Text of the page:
To prepare you and your clients for shrewd negotiating, get some training in credit analysis and negotiating. "The purpose is to help you understand how the bank makes a decision and how to mess with the bankers' minds, if necessary," Barbash says. The banks will even help you out in this area, if you go about it the right way. Take a banker out to lunch, tell him you want to learn how his bank makes loans then ask all the questions in the world. "He'll tell you, as long as you're not presenting a specific request for a loan," Barbash says.

Before you approach a bank, find out what that particular institution's decision-making structure is. Typically, an individual loan officer can make his or her own decisions to a limit. Usually at $500,000 there's a committee of two, and at some point, the decisions leave town. What then? "Take a road trip," Barbash says. "Get to know the people and how they make decisions." It also can be helpful to meet with a banker confidentially about potential projects. Show her a set of financial statements. Don't ask her to make a decision, just to tell you if it's a deal that might interest her. "If it's a start-up company that already has financials and wants to see if it is viable, yes, I'd be willing to look at their information," Rasmussen says. "We are always open to look at somebody's business plan. If it's not a deal for us, we'll make other suggestions."

Many of the rules for helping clients seek funding also are applicable when you're looking for financial contributions to your incubator program, and there are several things you can do to increase your program's chances of receiving money. One of the most basic things you can do is behave like your companies must write a business plan. "Banks are like everybody else: They want to know how their money is going to be used, and they want to know who else is going to be involved," Barbash says. The plan doesn't have to be long or elaborate. "What you have to remember about getting banks to make contributions is that invariably the decision is made by someone who you will never meet, so you have to have a piece of paper that can be passed up the line," Barbash says.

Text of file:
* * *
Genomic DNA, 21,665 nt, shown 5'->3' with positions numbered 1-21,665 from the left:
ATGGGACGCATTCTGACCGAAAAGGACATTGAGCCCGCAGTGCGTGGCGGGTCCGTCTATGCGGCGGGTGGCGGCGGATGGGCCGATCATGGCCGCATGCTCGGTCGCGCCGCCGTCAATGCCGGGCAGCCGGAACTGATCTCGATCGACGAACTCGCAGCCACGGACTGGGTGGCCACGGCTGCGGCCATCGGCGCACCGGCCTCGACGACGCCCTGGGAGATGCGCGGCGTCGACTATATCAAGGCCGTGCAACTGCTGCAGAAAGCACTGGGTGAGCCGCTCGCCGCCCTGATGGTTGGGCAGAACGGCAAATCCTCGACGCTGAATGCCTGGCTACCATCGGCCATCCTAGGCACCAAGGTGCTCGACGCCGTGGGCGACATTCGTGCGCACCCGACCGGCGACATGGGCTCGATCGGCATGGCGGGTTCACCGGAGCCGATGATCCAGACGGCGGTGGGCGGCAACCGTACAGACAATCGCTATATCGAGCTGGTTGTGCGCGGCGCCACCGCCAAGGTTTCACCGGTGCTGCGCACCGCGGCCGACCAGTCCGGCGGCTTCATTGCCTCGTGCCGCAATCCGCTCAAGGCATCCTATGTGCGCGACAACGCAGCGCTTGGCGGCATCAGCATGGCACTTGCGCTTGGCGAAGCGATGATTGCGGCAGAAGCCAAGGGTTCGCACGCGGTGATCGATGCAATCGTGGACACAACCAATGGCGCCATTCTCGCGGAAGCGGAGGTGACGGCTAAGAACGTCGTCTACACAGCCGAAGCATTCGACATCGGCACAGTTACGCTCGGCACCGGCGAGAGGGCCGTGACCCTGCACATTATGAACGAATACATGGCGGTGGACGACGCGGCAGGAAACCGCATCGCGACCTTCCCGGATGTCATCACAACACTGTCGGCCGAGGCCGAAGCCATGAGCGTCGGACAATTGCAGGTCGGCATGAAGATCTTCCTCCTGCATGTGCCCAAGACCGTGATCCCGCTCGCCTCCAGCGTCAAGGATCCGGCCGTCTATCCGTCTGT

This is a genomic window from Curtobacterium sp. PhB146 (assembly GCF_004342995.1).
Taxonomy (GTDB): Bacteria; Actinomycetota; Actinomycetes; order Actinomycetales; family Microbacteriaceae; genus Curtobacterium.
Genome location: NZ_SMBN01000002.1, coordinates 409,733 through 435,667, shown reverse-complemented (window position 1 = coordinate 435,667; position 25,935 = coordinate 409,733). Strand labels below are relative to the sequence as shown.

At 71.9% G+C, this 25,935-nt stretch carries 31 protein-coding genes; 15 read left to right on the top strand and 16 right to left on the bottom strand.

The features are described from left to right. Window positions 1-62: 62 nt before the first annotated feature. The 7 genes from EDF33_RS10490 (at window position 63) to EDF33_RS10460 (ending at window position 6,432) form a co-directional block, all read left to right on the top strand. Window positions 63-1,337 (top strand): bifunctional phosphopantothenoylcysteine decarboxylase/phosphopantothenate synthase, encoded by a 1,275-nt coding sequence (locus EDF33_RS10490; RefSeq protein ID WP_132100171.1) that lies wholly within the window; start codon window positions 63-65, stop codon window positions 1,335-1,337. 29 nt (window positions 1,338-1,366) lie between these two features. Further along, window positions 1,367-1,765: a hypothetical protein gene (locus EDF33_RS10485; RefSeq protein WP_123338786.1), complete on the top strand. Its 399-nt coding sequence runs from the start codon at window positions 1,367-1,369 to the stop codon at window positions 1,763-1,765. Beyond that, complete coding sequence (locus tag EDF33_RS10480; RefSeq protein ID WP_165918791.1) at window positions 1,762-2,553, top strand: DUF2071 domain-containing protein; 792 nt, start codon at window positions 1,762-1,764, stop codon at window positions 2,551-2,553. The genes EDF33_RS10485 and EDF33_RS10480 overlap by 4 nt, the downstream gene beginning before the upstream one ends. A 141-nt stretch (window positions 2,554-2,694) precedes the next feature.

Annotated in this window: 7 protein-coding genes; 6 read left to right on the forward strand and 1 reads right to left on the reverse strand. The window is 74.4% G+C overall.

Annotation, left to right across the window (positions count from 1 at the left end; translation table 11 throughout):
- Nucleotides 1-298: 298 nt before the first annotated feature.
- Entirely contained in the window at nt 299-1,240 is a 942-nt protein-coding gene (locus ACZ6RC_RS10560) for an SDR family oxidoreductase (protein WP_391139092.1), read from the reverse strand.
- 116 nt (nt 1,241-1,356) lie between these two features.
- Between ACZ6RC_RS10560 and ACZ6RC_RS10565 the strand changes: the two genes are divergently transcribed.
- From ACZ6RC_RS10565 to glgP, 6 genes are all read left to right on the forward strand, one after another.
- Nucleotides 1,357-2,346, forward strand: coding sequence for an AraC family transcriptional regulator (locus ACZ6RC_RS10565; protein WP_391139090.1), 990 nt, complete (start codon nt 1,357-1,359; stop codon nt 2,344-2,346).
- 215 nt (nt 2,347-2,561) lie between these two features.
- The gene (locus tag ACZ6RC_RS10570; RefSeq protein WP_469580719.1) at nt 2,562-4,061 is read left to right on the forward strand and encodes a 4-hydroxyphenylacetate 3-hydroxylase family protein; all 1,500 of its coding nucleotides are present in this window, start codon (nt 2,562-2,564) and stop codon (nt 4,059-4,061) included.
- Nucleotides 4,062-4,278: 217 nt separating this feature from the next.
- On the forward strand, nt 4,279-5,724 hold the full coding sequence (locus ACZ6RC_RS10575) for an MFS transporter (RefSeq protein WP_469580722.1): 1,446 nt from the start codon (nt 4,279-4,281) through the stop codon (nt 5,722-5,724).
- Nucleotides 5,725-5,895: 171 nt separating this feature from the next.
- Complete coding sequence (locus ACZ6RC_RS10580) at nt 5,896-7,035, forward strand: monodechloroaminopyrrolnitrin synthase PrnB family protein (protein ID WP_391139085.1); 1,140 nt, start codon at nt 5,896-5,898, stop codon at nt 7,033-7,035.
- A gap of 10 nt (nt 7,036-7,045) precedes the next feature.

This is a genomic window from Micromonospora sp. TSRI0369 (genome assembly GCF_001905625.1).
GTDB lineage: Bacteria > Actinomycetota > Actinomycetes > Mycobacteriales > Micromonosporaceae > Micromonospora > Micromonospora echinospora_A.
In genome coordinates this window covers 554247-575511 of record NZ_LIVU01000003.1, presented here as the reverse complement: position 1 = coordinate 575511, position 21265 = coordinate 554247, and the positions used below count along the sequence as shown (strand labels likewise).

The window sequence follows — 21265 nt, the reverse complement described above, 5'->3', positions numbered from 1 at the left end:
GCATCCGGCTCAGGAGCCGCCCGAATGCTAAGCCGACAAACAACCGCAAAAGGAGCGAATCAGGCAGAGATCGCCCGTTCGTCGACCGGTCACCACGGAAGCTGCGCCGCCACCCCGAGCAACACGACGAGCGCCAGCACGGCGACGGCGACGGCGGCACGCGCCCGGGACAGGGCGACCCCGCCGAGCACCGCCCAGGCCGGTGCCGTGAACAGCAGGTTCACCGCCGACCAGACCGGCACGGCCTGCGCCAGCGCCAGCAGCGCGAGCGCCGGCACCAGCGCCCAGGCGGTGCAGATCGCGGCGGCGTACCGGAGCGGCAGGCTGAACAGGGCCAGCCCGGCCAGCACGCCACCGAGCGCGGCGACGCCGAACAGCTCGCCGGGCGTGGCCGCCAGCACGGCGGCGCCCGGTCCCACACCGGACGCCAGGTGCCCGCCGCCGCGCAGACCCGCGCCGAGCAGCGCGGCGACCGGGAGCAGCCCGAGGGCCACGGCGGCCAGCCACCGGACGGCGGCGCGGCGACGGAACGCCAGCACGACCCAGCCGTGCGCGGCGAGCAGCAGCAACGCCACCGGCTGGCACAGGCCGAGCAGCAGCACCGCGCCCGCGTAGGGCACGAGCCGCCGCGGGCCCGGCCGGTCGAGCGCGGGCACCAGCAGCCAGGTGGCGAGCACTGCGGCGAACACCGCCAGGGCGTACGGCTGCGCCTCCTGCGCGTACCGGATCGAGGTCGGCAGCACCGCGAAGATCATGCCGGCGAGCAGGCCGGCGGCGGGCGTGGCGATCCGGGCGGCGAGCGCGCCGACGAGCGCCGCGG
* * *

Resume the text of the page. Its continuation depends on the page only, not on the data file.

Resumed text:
Your incubator might even invite the bank to help with the project's planning stages. According to Barbash, banks like to be involved in the creation of programs up to a point. He cited the microloan program CCDC put together. Staff held brainstorming sessions with local bankers early on in the process. "We said, 'Hey, we've got this opportunity to get some money from the SBA. What do you think about that?'" CCDC staff noted the bankers' suggestions, then let the banks know what they had decided to do. "Then we asked them to invest in the program they had some involvement in but not with the decision making process in terms of individual loans," he says.

As Barbash cautioned before, don't limit yourself at the bank. Some banks' Community Development Corporations make investment decisions, and some banks' contributions divisions write checks for "good deeds." "In many cases, they fund exactly the same things, but with different motivations and with funds coming from different locations," Barbash explains. Most banks have a charitable giving person, too, who is responsible for working with the nonprofits in the community. "If you don't know this person," Barbash says, "get to know him [or her], and get him to come out to the incubator." And when he does, don't introduce him to your manager or staff but to his potential customers your client companies.

When looking for bank support for your program, don't ask each bank for the same amount. Base your request on the bank's market share and asset size. You can find this information in a local business newspaper or at your local SBA office. "And don't be disappointed if the bank says 'no,'" Barbash says. "It may not fit into this year's plan, but it may fit into next year's plan."

Finally, it's absolutely imperative to include banks in incubator success stories they've had a part in. When you market your clients' successes, if one of the businesses has a bank connection, be sure to give the bank credit. It's one of the most important things you can do. "Whenever you've got an opportunity to say to the press, 'Here's our success,' the banker should be next to you," Barbash says. "It will bring money into the system."

Incubator-bank collaborations

Here are a few examples of creative ways incubators have worked with their local banks:

  • The Border Region Business Incubator in Bisbee, Az., found affordable space at the bank: The incubator operates under a facilities grant from Bank of America (BofA). When business slowed down at the bank's downtown branch, BofA's Community Development division agreed to lease the incubator 2,000 square feet of excess office space for $150 a month, utilities included. Bank authorization of the use of an additional 2,000 square feet was pending at press time. "While this may be an unusual collaboration driven by the bank having excess facilities in Bisbee (two branches serving a city of 6,500) this collaboration makes BofA-Arizona a good starting point for a discussion of additional incubator projects," says Stephen Kaczor, Border Region Business Incubator president.